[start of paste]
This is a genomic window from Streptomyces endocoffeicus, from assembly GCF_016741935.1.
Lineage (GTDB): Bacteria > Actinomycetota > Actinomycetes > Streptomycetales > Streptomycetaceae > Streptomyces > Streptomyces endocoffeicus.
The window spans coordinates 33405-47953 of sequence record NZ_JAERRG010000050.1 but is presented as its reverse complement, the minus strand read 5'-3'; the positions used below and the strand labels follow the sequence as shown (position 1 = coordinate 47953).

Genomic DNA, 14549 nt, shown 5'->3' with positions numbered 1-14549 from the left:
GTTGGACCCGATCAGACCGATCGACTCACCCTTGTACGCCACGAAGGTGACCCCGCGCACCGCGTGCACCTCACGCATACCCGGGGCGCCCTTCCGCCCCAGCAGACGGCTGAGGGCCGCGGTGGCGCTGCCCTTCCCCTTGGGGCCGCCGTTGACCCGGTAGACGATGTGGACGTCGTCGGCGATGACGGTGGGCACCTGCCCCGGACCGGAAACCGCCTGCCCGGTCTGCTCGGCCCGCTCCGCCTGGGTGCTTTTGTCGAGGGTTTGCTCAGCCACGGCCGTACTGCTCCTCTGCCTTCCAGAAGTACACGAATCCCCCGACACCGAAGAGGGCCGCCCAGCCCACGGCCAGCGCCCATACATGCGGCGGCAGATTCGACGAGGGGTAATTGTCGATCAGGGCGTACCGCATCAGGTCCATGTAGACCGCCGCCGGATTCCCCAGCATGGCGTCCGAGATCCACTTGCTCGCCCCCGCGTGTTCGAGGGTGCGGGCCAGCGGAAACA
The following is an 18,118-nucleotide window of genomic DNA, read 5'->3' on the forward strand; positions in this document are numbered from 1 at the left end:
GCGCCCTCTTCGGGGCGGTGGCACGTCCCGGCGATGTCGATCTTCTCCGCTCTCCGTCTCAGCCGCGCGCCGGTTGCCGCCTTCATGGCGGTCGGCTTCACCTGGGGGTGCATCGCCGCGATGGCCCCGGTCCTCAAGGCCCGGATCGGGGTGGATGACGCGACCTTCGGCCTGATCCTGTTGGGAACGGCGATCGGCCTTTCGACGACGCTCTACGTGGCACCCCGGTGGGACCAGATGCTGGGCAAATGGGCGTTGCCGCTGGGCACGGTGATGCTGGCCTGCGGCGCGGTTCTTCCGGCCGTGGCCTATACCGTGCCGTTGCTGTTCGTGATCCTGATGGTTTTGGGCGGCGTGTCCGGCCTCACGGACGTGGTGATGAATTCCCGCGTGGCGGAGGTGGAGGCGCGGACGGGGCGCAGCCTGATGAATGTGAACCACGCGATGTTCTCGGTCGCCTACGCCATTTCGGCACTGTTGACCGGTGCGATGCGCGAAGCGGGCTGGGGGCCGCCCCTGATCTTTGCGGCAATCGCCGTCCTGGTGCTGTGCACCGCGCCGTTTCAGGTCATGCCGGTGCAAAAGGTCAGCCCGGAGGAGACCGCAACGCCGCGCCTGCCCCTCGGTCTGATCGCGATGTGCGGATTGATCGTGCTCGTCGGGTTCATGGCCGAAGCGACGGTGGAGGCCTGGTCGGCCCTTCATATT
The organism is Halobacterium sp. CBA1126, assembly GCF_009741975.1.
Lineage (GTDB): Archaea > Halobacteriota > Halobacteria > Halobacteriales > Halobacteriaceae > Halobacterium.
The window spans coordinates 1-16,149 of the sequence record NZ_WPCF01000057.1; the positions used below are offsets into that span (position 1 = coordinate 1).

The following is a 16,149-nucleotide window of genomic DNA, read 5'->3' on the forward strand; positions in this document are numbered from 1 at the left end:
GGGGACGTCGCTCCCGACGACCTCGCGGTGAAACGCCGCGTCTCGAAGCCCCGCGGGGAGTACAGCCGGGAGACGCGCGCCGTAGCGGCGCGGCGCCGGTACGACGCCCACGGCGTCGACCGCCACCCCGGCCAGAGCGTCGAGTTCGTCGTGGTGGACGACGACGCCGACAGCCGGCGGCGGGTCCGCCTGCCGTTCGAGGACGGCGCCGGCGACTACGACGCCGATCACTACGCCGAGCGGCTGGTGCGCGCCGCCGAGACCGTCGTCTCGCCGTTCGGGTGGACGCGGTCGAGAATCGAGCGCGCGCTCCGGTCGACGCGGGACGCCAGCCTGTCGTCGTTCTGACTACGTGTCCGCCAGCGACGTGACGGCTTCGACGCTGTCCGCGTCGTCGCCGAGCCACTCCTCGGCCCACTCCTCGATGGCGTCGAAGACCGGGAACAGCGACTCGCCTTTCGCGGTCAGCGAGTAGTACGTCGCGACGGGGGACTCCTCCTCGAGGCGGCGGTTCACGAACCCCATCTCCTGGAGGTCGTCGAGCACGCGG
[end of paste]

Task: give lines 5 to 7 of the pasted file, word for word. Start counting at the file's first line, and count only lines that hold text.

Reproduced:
GTTGGACCCGATCAGACCGATCGACTCACCCTTGTACGCCACGAAGGTGACCCCGCGCACCGCGTGCACCTCACGCATACCCGGGGCGCCCTTCCGCCCCAGCAGACGGCTGAGGGCCGCGGTGGCGCTGCCCTTCCCCTTGGGGCCGCCGTTGACCCGGTAGACGATGTGGACGTCGTCGGCGATGACGGTGGGCACCTGCCCCGGACCGGAAACCGCCTGCCCGGTCTGCTCGGCCCGCTCCGCCTGGGTGCTTTTGTCGAGGGTTTGCTCAGCCACGGCCGTACTGCTCCTCTGCCTTCCAGAAGTACACGAATCCCCCGACACCGAAGAGGGCCGCCCAGCCCACGGCCAGCGCCCATACATGCGGCGGCAGATTCGACGAGGGGTAATTGTCGATCAGGGCGTACCGCATCAGGTCCATGTAGACCGCCGCCGGATTCCCCAGCATGGCGTCCGAGATCCACTTGCTCGCCCCCGCGTGTTCGAGGGTGCGGGCCAGCGGAAACA
The following is an 18,118-nucleotide window of genomic DNA, read 5'->3' on the forward strand; positions in this document are numbered from 1 at the left end:
GCGCCCTCTTCGGGGCGGTGGCACGTCCCGGCGATGTCGATCTTCTCCGCTCTCCGTCTCAGCCGCGCGCCGGTTGCCGCCTTCATGGCGGTCGGCTTCACCTGGGGGTGCATCGCCGCGATGGCCCCGGTCCTCAAGGCCCGGATCGGGGTGGATGACGCGACCTTCGGCCTGATCCTGTTGGGAACGGCGATCGGCCTTTCGACGACGCTCTACGTGGCACCCCGGTGGGACCAGATGCTGGGCAAATGGGCGTTGCCGCTGGGCACGGTGATGCTGGCCTGCGGCGCGGTTCTTCCGGCCGTGGCCTATACCGTGCCGTTGCTGTTCGTGATCCTGATGGTTTTGGGCGGCGTGTCCGGCCTCACGGACGTGGTGATGAATTCCCGCGTGGCGGAGGTGGAGGCGCGGACGGGGCGCAGCCTGATGAATGTGAACCACGCGATGTTCTCGGTCGCCTACGCCATTTCGGCACTGTTGACCGGTGCGATGCGCGAAGCGGGCTGGGGGCCGCCCCTGATCTTTGCGGCAATCGCCGTCCTGGTGCTGTGCACCGCGCCGTTTCAGGTCATGCCGGTGCAAAAGGTCAGCCCGGAGGAGACCGCAACGCCGCGCCTGCCCCTCGGTCTGATCGCGATGTGCGGATTGATCGTGCTCGTCGGGTTCATGGCCGAAGCGACGGTGGAGGCCTGGTCGGCCCTTCATATT